Authenticity is the greatest gift a person can give to this world, to the people they love, and to their own soul. It is the first and greatest building block for reaching your potential. It is the moment when the clouds in the sky bow down to the sunlight and the opportunity to understand the concept of truth moves out of the shadows of ideology and into the light of realness.
"It is revolutionary for any trans person to choose to be seen and visible in a world that tells us we should not exist." - Laverne Cox’s amazing statement accurately describes the forces that bring pressure onto each of use to fold ourselves into socially-constructed boxes and tuck our wings, looking incessantly and longingly toward the sky.
When I first began sharing my journey as a transgender woman, I talked about becoming a woman. Although I knew that was not an accurate description of what was happening in my world, I didn’t have a better way of telling the story. As time went by, I worked diligently to find better ways to describe the process.
Today, I understand that I was never male. My who I am has always been female. In fact, I was always presenting myself as a person who was never me. Putting on my “Steven Suit”. Pretending to be male and at the same time, trying to learn how to be male.
Rather than becoming a woman, I was actually uncovering the woman who was always there. If I had been male, I would have been able to be male. It would have worked for me. The reason being male didn’t work for me is that I wasn’t male. The reason embracing my authentic, female self works for me is because it is who I truly am.
There is nothing questionable about being who you truly are. No one has the right or ability to define your gender for you. Anyone who tells you differently has proven themselves to be an unreliable source of information.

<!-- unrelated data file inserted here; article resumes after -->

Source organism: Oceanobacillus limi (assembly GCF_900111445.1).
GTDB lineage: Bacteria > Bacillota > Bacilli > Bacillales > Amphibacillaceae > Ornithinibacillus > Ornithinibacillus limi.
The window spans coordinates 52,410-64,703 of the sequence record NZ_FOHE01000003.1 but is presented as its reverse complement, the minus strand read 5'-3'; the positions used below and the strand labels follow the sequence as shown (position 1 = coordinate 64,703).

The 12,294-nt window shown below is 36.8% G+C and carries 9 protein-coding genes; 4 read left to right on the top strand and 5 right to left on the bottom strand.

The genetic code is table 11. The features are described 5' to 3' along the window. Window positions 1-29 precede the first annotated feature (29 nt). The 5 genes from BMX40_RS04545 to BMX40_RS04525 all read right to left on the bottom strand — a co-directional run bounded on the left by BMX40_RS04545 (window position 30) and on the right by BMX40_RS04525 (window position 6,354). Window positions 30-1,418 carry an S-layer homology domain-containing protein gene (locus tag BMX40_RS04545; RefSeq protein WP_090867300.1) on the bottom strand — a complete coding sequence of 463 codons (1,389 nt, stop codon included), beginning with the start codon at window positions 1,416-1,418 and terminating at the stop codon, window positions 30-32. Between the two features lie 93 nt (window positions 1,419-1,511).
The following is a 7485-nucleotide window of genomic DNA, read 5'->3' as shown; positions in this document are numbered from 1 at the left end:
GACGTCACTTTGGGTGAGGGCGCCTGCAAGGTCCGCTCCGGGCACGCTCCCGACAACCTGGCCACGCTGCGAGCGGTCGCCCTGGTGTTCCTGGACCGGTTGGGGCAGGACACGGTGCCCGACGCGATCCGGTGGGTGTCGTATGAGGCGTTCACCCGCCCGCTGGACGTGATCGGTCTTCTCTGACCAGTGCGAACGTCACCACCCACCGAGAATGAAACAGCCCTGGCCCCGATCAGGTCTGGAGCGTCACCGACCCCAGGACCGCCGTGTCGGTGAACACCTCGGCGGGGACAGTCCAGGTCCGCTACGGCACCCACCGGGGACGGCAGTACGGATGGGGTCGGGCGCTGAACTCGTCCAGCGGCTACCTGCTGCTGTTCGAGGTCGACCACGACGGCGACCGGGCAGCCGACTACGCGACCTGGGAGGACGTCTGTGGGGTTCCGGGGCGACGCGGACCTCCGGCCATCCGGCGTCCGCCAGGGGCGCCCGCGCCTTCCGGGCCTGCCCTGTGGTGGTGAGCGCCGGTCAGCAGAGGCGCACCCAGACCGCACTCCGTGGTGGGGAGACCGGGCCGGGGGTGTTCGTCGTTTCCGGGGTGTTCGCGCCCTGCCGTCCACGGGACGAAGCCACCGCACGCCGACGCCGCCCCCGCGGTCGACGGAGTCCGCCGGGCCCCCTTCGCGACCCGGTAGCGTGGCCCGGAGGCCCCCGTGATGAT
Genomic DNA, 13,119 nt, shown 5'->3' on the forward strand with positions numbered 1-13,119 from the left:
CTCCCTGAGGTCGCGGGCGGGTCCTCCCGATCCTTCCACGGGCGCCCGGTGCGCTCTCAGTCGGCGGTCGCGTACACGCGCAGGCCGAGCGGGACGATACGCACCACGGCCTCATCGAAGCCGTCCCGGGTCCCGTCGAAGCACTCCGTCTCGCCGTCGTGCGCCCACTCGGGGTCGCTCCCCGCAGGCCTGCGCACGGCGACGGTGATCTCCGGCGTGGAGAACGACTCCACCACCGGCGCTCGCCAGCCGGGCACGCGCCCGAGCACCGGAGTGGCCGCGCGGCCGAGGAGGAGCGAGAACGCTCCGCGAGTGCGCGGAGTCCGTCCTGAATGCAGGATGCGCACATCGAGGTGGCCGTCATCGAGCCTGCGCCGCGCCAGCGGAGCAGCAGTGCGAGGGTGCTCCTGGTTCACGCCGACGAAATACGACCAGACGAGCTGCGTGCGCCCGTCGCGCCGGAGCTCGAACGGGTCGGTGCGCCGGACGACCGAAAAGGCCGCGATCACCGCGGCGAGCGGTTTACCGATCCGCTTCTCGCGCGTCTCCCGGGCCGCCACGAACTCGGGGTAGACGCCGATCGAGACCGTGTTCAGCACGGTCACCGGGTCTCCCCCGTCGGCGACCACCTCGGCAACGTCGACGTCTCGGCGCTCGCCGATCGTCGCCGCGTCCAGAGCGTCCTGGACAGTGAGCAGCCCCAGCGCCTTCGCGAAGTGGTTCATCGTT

Sadly, we often tell our own stories in a way that perpetuates the myth that there is some kind of gender transition. As I tell my story today, I don’t even use the word transition - at least not without a qualifier like medical transition or physical transition. I did not transition. I transitioned the way I present myself to the world. I transitioned the degree of honesty I embraced toward myself and everyone who knows me. But I did not transition.
There was a physical transition, but that is not necessarily part of the process. There was a medical transition, but that is not necessarily part of the process. Taking hormones and having surgery did not make me female. Being female is what makes me female.
Speaking of surgery, we have a number of phrases we use to talk about it including gender reassignment surgery (GRS); sex reassignment surgery (SRS); gender confirmation surgery (GCS). One of the most egregious of these is GRS - which would totally be some type of brain surgery, if it were actually something that could be done. Not to put too fine a point on it, but my gender is not between my legs.
SRS, while technically correct still, falls short of completely describing the process. Yes, sex reassignment surgery is a technically correct term, but GCS tells a more accurate story. Gender confirmation surgery includes more than a physical description of the process. GCS speaks to why many transsexual individuals seek to have surgery - to bring our bodies more into alignment with who we are - confirming (also called gender affirmation surgery) who we are.
Finally, as I tell my story today, I make a significant point to summarize the two extraordinarily different parts of my journey. For the first 48 years of my life, I pretended to be male. I tried to learn how to be male. I thought about suicide every day. I could not function in society. I had an incessant struggle with substance abuse, and eventually became homeless.
For the last nine years of my life, I have stayed sober. I have gone back to school and acquired two college degrees. I volunteer in the community. I am gainfully employed and I am contributing to society. I love being alive.
In the end, I don’t really care whether someone believes that embracing my authentic self is the right thing for me. But when they tell me I can’t live authentically, they are asking me to do something I am no longer able to do. They are asking me to go back to a place I am no longer able to be.
I understand what it means to someone when you tell them they can not live authentically. I understand what it does to someone. I have known the all-encompassing pain of self-denial. I have lived in the place where there is no hope. And I have experienced the miracle of embracing myself as who I am.
It is not a choice about being male or female. It is a choice about being true to myself or not. It is a choice between living in the sunlight or dying in the shadows. It is mine and mine alone. It is the absolute, uninhibited truth. I choose authenticity.
© November 24, 2014, Stephanie Mott
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